When M is a Riemannian manifold, a discrete subgroup of isometries acts properly on M. This is not true for semi-Riemannian manifolds. For a homogeneous space there is criterion, due to Benoist and Kobayashi, which describes when the action of a discrete subgroup of isometries is proper. In this talk I will explain a connection between Anosov representations and proper actions on homogeneous spaces, which relies on a new characterization of Anosov representations. As an application, for a fixed convex cocompact subgroup G' of a Lie group G of rank one, one gets a precise description of the set of proper actions of G' on the group G by left and right multiplication. This is joint work with Francois Gueritaud, Olivier Guichard, and Fanny Kassel.

Jeremy Toulisse (University of Luxembourg):
Minimal maps between hyperbolic surfaces, and anti-de Sitter geometry
Around 1990, Geoff Mess discovered deep connections between 3-dimensional anti-de Sitter (AdS) geometry and the theory of hyperbolic surfaces. These ideas were further expanded by Schoen, Labourie, Schlenker, Krasnov and others to establish an equivalence between minimal Lagrangian diffeomorphisms between hyperbolic surfaces and maximal surfaces in AdS space-time. We will explain this connection, and extend it to manifolds with conical singularities.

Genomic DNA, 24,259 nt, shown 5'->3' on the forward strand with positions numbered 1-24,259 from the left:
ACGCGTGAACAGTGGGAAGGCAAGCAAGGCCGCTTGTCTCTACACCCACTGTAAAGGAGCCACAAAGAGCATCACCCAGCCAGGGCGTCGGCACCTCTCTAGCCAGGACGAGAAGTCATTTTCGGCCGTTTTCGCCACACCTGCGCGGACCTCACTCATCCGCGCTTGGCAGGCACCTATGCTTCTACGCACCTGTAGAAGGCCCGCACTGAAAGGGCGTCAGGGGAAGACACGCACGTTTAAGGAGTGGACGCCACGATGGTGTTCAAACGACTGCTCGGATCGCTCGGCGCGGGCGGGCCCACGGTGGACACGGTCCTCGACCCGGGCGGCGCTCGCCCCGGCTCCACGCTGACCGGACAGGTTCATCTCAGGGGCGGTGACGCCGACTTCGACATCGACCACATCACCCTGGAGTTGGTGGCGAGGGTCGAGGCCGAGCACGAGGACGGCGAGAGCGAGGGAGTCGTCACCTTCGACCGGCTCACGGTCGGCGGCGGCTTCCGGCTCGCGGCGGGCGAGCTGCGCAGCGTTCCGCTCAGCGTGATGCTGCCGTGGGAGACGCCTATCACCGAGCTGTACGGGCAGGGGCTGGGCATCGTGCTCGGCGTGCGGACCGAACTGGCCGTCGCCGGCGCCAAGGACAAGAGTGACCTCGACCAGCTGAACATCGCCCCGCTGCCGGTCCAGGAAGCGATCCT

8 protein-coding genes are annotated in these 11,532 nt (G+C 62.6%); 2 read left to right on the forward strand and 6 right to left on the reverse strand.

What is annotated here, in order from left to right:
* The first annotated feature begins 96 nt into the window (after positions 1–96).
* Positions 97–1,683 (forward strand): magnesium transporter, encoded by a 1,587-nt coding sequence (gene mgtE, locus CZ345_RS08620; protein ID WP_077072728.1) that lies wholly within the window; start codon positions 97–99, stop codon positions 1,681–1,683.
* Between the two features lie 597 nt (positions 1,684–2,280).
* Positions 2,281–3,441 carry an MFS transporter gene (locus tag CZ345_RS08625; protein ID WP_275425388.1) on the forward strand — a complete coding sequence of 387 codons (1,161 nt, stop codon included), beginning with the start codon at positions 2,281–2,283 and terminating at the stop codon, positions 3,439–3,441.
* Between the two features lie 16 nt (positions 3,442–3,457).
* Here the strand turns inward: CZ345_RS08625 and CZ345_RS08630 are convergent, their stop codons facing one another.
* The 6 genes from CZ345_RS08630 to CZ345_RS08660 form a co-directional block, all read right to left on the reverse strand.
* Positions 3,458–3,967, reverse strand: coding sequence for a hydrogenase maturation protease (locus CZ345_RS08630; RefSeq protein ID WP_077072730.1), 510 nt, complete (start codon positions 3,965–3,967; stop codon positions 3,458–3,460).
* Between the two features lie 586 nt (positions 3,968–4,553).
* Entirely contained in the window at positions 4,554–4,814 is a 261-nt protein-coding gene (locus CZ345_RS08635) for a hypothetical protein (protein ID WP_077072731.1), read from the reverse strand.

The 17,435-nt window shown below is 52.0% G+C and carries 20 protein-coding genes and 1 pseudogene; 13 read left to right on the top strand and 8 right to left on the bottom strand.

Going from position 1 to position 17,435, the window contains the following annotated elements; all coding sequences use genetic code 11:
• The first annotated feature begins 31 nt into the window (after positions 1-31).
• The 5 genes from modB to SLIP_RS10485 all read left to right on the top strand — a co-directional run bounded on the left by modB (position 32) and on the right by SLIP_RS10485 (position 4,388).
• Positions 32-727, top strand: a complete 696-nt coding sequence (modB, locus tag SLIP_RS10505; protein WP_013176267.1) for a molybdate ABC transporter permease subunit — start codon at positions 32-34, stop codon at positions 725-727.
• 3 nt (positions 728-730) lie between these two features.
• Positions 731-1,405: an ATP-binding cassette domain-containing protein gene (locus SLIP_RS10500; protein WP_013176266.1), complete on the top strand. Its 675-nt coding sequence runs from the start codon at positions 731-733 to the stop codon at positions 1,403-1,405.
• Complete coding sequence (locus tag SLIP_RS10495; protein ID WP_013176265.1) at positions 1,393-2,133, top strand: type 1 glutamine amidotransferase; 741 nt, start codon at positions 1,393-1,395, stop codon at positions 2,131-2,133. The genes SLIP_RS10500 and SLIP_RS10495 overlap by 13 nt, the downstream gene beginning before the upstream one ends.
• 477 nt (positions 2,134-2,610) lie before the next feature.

## Year 2013-14

Monday 5/5
4-6pm
KAP 245

### @ USC

Thang Le (Georgia Tech): The Habiro ring and invariants of 3-manifolds
The Habiro ring, first appeared in Habiro's work on sl_2 quantum invariants, is a completion of the ring of polynomials with integer coefficients. The Habiro ring has attracted attentions of number theorists (Manin, Marcolli...) who suggest that the Habiro ring can be considered as the ring of regular functions on the elusive "field with 1 element". In the talk we will explain the Habiro ring and show that for any simple Lie agebra, there is a unified invariant of integral homology 3-spheres with values in the Habiro ring which reduces to the Witten-Reshetikhin-Turaev invariant at roots of unity. This is joint work with Habiro.

Joshua Sussan (CUNY Medgar Evers College):
Braid group actions and Heisenberg categorification
Associated to a simply laced Dynkin diagram there is a corresponding affine Lie algebra and a Heisenberg sub algebra. On the Fock space representation of this (quantized) Heisenberg algebra we construct an action of a braid group. We also category this action by constructing functors on a certain category of modules and show that these functors satisfy the braid group relations.

Monday 2/24
4-6pm
Sloan 159

### @ Caltech

Yong Hou (Zanty Electronics): Dimensions and complexity of Kleinian groups